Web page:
After studying journalism at the University of Kansas, where he was managing editor of the student daily, Born wrote and edited for Kansas newspapers until he joined Dow Jones & Co. as a member of the Washington Bureau of the Wall Street Journal. When Dow Jones launched a pioneering newsweekly, the National Observer, Born became a founding editor. An artistic success but a commercial failure, the Observer folded, and Born became Washington editor of another Dow Jones publication, Barron's. He later served as a writing consultant to the Detroit News. His memos to the News staff were the basis of his book, THE SUSPENDED SENTENCE: A GUIDE FOR WRITERS (Scribner's, Iowa State University Press), which was favorably reviewed. The Christian Science Monitor said "it has already earned its place next to Fowler on the short shelf of classics for writers." He lives in Sykesville, Maryland.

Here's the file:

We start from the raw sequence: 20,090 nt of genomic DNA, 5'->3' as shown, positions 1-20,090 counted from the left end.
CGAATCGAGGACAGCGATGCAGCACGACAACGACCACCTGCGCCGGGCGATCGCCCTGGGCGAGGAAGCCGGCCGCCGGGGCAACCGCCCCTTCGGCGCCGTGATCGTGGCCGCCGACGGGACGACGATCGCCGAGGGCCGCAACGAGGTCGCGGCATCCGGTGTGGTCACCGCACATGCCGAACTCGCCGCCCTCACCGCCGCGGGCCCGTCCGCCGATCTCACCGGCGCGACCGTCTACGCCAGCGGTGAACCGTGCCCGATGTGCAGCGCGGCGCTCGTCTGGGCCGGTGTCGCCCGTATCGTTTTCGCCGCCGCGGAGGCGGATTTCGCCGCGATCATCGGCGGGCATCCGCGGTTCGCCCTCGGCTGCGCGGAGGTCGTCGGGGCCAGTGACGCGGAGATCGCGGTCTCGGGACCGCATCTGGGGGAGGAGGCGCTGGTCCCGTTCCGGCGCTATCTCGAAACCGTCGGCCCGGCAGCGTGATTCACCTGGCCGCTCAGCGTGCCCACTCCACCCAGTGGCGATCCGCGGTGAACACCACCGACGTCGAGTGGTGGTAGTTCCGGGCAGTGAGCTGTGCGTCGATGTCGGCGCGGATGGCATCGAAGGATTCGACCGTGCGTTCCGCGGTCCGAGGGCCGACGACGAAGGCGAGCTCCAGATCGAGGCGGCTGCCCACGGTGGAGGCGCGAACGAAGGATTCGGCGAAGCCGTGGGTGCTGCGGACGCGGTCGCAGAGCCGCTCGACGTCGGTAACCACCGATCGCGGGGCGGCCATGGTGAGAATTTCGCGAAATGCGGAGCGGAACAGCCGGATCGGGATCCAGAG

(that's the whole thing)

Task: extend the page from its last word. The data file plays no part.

In The Prime of Death
by Roscoe Born
(4.60 from 5 reviews)
When divers bring up a well-dressed corpse from the Brook Hollow Community Pond, fear grips the residents of the upscale exurban enclave—mostly Boomers at mid-life. It takes the creative mind of Matt Hapgood (one of the community’s few elders), plus the derring-do of a younger neighbor and friend, to discern a meticulously planned kidnap/murder plot, but in time?
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